Contaminated cabin air back in the spotlight

Author: Alisa Brodkowitz  |  Category: Other Events



Reprinted from Aviation Business, Asia Pacific

Air quality crusader Susan Michaelis has been awarded a PhD by the University of NSW for a thesis entitled Health and flight safety implications from exposure to contaminated air in aircraft.

The 931-page thesis examines the use of aircraft bleed air, taken from jet engines to supply breathing air in commercial and military transport aircraft.

The findings cover the health consequences, frequency and implications of exposure to contaminated bleed air, the usefulness of air sampling in determining potential adverse effects and the extent of industry and Government actions over six decades.

Key findings of Michaelis’ research include:

* Bleed air contaminated by synthetic jet engine oils and hydraulic fluids, is a regular and normal occurrence and far more common than previously accepted and is a consequence of the current bleed air system design used in aircraft;

* There are significant short- and long-term health effects being reported as a direct result to documented exposure events that validate claims of adverse health effects in exposed individuals;

* Air monitoring studies undertaken cannot be used to suggest the air supplied in aircraft is safe and healthful;

* There is extensive data showing that the aviation industry has been aware of exposure to aircraft contaminated air and hazardous effects since the 1950s.

* The aviation industry and Governments globally have failed to deal appropriately with the problem, particularly as it was known in 1954 that inhalation exposure to highly heated synthetic jet oils was toxic and hazardous;

* The 1950s and 1960s awareness that synthetic jet engine oils leak as a feature of using bleed air with the concerns of increased toxicity hazards with temperatures in more modern engines rising in the future, was then ignored in favour of increased engine temperatures for economic and operational reasons;

* Crews and passengers breathing contaminated bleed air are exposed to serious inflight safety hazards with potential adverse health affects.

The thesis argues that the precautionary principle, occupational health and safety guidelines and aviation regulations are being ignored by the aviation industry, which continues to claim that cabin air is safe.

The systemic misuse of available data is widespread, secondary to commercial objectives, and places passenger and crew health and flight safety at serious risk.

The thesis concludes that the use of bleed air on commercial aircraft with no form of contaminated air detection or filtration system present should be discontinued, because the risk to health and flight safety is no longer acceptable.


Author: Alisa Brodkowitz  |  Category: Other Events


Reprinted from The National Transportation Safety Board




National Transportation Safety Board

Washington, DC 20594


March 24, 2011



The National Transportation Safety Board today opened an investigation into an air traffic control service interruption incident that occurred early Wednesday morning at Washington Ronald Reagan National Airport (DCA) in Arlington, Virginia.

On March 23, 2011, between approximately 12:04 am and 12:28 am EDT, an air traffic control service interruption occurred when two air carrier aircraft and controllers at the Federal Aviation Administration’s Potomac Terminal Radar Approach Control (TRACON) were unable to establish contact with the supervisory controller working alone in the DCA control tower.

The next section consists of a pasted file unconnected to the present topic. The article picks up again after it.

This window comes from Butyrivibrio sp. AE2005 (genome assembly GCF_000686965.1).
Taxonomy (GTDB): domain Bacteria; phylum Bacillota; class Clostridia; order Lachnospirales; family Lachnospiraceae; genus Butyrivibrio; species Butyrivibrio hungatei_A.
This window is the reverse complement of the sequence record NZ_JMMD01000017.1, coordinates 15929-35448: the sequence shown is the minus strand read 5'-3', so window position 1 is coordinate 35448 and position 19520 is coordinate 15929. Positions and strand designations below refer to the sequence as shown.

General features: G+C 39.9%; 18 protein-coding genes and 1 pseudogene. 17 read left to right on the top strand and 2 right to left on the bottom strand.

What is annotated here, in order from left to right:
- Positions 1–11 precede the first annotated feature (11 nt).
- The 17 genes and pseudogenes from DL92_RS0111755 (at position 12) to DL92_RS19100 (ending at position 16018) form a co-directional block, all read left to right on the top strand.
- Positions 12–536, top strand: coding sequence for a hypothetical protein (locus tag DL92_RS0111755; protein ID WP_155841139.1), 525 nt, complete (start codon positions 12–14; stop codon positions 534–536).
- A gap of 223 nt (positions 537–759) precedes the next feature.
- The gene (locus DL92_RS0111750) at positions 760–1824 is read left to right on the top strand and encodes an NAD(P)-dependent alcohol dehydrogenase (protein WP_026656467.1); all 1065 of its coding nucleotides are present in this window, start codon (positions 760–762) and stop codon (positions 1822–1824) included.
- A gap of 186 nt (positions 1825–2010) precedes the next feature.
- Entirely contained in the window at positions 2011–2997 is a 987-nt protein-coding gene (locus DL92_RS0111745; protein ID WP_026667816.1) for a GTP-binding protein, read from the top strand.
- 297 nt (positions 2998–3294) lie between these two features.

The last radio transmission made by the tower controller before the service interruption occurred at 11:55 pm EDT on March 22.  At 12:04 am EDT on March 23, American Airlines flight 1012, operating as a scheduled 14 Code of Federal Regulations part 121 flight between Dallas-Fort Worth and DCA, was instructed to contact Washington tower by approach controllers at TRACON. 

Following numerous attempts to contact the DCA tower, the flight crew executed a missed approach. The crew reported to TRACON their inability to make contact with the DCA tower; TRACON then vectored the aircraft back to the airport for another approach. 

The approach controller and the TRACON supervisor on duty made several attempts to contact the tower controller via telephone, but were unable to establish contact. The TRACON approach controller advised the crew of American flight 1012 that the tower was apparently unattended, and that the flight would be handled as an arrival to an uncontrolled airport. 

The flight was again cleared for approach, and instructed to switch to the tower frequency. At 12:12 am, the crew returned to the tower frequency, still unable to make contact with the tower, made position reports while inbound, and landed on runway 1.

United Airlines flight 628T (UAL628T), operating as a scheduled 14 CFR 121 passenger flight from Chicago-O’Hare International Airport to DCA, was advised of the service interruption by the TRACON approach controller and subsequently transferred to the tower frequency at 12:22 am.

The United flight, unable to make contact with the tower, made position reports on the tower frequency while inbound, and landed at 12:26 am.

At 12:28 am, American flight 1012, on the ground at DCA, established contact with the tower controller, and normal services were resumed.

The controller in the tower at the time of the incident, along with other FAA officials at DCA, was interviewed by the NTSB today. The controller, who had 20 years’ experience, 17 of those at DCA, indicated that he had fallen asleep for a period of time while on duty. He had been working his fourth consecutive overnight shift (10 pm – 6 am). Human fatigue issues are one of the areas being investigated.

The NTSB will be interviewing officials at the TRACON facility tomorrow. NTSB Air Traffic Control specialist Scott Dunham is the investigator-in-charge. He is being assisted by an NTSB human performance specialist. Parties to the investigation are the FAA and the National Air Traffic Controllers union.


Citing a fatal aircraft accident and two incidents that occurred in a 23-month period between 2007 and 2009, on Monday, March 21, the NTSB issued a safety recommendation letter to the FAA asking the agency to improve the safety of air traffic control operations by prohibiting air traffic controllers from providing supervisory oversight while performing operational air traffic duties. The entire letter is available at




Turbulence led to spinal injury for plane stewardess

Author: Alisa Brodkowitz  |  Category: Other Events

A SAS Scandinavian Airlines plane
An air stewardess suffered spinal injuries when her plane hit turbulence and she was thrown into the air.The Boeing 737 SAS Scandinavian Airlines flight was approaching Heathrow Airport in August last year when the incident happened.

The AAIB report said the stewardess had been in a crew seat, unrestrained, and was making a passenger announcement.